Communicating About Long COVID
While many people recover quickly from COVID-19, some have symptoms long after their initial infection. Help community members recognize signs and symptoms of Long COVID and get care they need.
Here are some answers to questions you may hear from people in your community. Hearing something different? Email us at [email protected] to tell us what questions you need answered!
What is Long COVID?
Long COVID affects people for weeks, months, or even longer after getting COVID-19. The symptoms may make it hard to carry out daily activities.
Are there other names for Long COVID?
Long COVID may also be called long-haul COVID, post-COVID conditions, chronic COVID, and post-acute sequelae of SARS-CoV-2 (PASC).
When do symptoms start? How long do they last?
Long COVID symptoms can start soon after infection, or they may not start until after recovery from COVID-19 sickness. Symptoms may come and go. They may also go away completely with time.
Are the symptoms of Long COVID the same as the symptoms of COVID-19?
The symptoms of Long COVID may be different than the symptoms of COVID-19. Some people who didn’t feel sick when they first got infected go on to develop Long COVID.
What are the symptoms?
Long COVID does not affect everyone the same way. It can affect many different parts of the body. Common symptoms include:
- Feeling weak and tired
- Trouble breathing
- Trouble thinking
- Fast-beating or pounding heart
- Trouble sleeping
- Feeling anxious or depressed
Who is more likely to get Long COVID?
Scientists are working to understand this question. They think people are more at risk if they:
- Had severe COVID
- Had other health conditions such as diabetes or a lung condition before getting COVID
- Did not get a COVID vaccine
Is Long COVID preventable?
Vaccination lowers the chances of getting COVID-19 and then getting Long COVID. Community members can also take other steps to avoid COVID-19, like wearing a mask indoors in areas with high CDC COVID-19 Community Levels.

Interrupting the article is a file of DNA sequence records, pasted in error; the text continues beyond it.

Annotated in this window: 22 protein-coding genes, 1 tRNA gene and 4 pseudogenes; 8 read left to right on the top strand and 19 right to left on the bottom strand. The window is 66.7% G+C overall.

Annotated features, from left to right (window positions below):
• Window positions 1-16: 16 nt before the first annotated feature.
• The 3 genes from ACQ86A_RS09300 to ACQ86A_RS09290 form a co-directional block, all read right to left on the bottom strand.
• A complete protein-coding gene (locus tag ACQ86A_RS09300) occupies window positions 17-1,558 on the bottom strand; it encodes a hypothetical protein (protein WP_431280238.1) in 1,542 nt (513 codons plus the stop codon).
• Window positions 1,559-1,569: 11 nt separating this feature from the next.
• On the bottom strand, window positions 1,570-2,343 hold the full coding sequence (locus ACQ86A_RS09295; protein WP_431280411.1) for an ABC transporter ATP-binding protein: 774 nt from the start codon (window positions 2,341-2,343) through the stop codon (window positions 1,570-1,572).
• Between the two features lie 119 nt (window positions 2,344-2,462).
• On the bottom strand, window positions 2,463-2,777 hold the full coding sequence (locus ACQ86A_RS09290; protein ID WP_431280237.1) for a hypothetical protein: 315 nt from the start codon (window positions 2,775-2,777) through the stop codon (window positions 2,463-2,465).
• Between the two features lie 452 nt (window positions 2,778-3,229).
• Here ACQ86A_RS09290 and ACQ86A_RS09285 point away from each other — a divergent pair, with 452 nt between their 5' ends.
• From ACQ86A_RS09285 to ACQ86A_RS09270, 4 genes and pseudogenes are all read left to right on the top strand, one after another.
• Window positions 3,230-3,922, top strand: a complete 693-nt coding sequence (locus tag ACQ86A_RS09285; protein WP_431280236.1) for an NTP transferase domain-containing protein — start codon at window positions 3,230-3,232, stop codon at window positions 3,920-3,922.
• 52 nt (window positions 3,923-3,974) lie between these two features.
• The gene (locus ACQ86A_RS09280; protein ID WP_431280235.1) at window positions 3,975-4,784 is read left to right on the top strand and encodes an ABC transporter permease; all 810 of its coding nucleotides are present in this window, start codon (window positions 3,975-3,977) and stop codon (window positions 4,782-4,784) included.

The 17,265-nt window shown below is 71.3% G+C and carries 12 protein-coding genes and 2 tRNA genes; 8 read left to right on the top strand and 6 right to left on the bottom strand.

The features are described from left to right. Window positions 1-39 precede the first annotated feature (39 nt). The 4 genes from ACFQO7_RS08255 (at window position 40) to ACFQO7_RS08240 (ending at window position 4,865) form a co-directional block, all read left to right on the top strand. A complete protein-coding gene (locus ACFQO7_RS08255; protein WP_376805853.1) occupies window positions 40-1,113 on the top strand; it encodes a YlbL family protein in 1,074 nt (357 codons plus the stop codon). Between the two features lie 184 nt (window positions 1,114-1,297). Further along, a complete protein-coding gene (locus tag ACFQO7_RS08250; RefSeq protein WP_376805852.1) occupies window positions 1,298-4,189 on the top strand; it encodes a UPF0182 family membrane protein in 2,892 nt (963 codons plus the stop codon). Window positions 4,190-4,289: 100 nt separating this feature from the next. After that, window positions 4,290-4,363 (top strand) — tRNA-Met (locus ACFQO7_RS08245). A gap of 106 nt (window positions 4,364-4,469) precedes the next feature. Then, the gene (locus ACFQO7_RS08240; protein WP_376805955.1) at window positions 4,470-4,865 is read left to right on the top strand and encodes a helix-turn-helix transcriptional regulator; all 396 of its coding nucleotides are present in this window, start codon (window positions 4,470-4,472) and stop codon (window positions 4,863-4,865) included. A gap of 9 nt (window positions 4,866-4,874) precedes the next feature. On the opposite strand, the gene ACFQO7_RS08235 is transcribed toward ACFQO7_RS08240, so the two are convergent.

Talk to people about Long COVID
Long COVID is real. Here are some tips for how to discuss it with people who have symptoms.
- Affirm the significance of their symptoms and let them know what they are feeling is real.
- Ask them to talk to a health care provider. While there is no specific test or treatment for Long COVID, a health care provider may do tests to better understand each person’s symptoms. They can also work with the person to create a treatment plan that manages their symptoms.
- Help people get ready for a health care appointment by reminding them to have the following information with them:
- A brief history of their experience with COVID-19 and Long COVID
- A list of medications
- A list of questions and concerns
Volunteers can help scientists understand Long COVID
The Researching COVID to Enhance Recovery (RECOVER) Initiative is a study that aims to understand, prevent, and treat Long COVID. RECOVER hopes to understand how many people have Long COVID, who is at risk, and why some people recover while others do not.
Anyone can help us learn more about Long COVID by volunteering to participate. This includes people who currently have COVID, people who had COVID in the past, and people who have never had COVID. Recovercovid.org has more about how to join the study.
It is important that people from all walks of life participate in research, including children and pregnant people, to better understand how Long COVID affects different people. Studies need to include people of all races and ethnicities, genders, ages, jobs, education levels, incomes, health conditions, and U.S. locations. It is especially important that communities of color are represented in research because they have been hit especially hard by COVID-19.
Bring community voices to Long COVID research
The RECOVER Initiative values the perspectives of patients, caregivers, and community members. Feedback from people across the country has shaped RECOVER research from the beginning and continues to shape the Initiative’s activities and communications. RECOVER wants to hear from more people about their lived experiences, even if they don’t participate directly in the study. Contact RECOVER to share your voice.
Share how research volunteers are more protected than ever before
Volunteers’ rights and well-being are protected when they enroll in a research study. Scientists have learned from mistakes of the past and have made major changes to how they conduct research. They take great care to protect people and their personal information. Every study undergoes rigorous review at each phase: before, during, and afterwards.
Researchers are required to protect personal information. All government-funded studies in the United States, including RECOVER, have several groups that watch over the research. This includes independent groups that are separate from the people conducting the studies. To read more about some of the people working to protect research participants, check out the CEAL Scientific Pathway.
Published: December 7, 2022